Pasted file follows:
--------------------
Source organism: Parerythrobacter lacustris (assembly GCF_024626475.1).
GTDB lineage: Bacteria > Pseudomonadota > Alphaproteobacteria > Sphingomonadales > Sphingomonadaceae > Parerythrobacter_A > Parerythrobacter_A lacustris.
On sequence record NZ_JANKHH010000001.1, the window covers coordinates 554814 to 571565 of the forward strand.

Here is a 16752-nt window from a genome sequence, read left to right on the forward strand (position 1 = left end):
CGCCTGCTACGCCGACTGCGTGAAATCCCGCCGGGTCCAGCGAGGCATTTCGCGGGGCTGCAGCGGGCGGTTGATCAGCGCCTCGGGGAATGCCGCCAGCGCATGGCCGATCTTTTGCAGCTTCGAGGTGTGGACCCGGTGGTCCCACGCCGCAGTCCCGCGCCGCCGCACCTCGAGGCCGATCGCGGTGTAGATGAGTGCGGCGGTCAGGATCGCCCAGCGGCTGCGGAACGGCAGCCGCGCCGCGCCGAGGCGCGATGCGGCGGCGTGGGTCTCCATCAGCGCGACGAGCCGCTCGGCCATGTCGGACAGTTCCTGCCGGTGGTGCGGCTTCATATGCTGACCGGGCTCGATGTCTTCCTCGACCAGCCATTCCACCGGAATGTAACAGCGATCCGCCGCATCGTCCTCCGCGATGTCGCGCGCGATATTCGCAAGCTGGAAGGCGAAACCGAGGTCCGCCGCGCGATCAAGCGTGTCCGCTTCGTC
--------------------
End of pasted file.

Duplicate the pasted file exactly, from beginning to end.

Source organism: Parerythrobacter lacustris (assembly GCF_024626475.1).
GTDB lineage: Bacteria > Pseudomonadota > Alphaproteobacteria > Sphingomonadales > Sphingomonadaceae > Parerythrobacter_A > Parerythrobacter_A lacustris.
On sequence record NZ_JANKHH010000001.1, the window covers coordinates 554814 to 571565 of the forward strand.

Here is a 16752-nt window from a genome sequence, read left to right on the forward strand (position 1 = left end):
CGCCTGCTACGCCGACTGCGTGAAATCCCGCCGGGTCCAGCGAGGCATTTCGCGGGGCTGCAGCGGGCGGTTGATCAGCGCCTCGGGGAATGCCGCCAGCGCATGGCCGATCTTTTGCAGCTTCGAGGTGTGGACCCGGTGGTCCCACGCCGCAGTCCCGCGCCGCCGCACCTCGAGGCCGATCGCGGTGTAGATGAGTGCGGCGGTCAGGATCGCCCAGCGGCTGCGGAACGGCAGCCGCGCCGCGCCGAGGCGCGATGCGGCGGCGTGGGTCTCCATCAGCGCGACGAGCCGCTCGGCCATGTCGGACAGTTCCTGCCGGTGGTGCGGCTTCATATGCTGACCGGGCTCGATGTCTTCCTCGACCAGCCATTCCACCGGAATGTAACAGCGATCCGCCGCATCGTCCTCCGCGATGTCGCGCGCGATATTCGCAAGCTGGAAGGCGAAACCGAGGTCCGCCGCGCGATCAAGCGTGTCCGCTTCGTC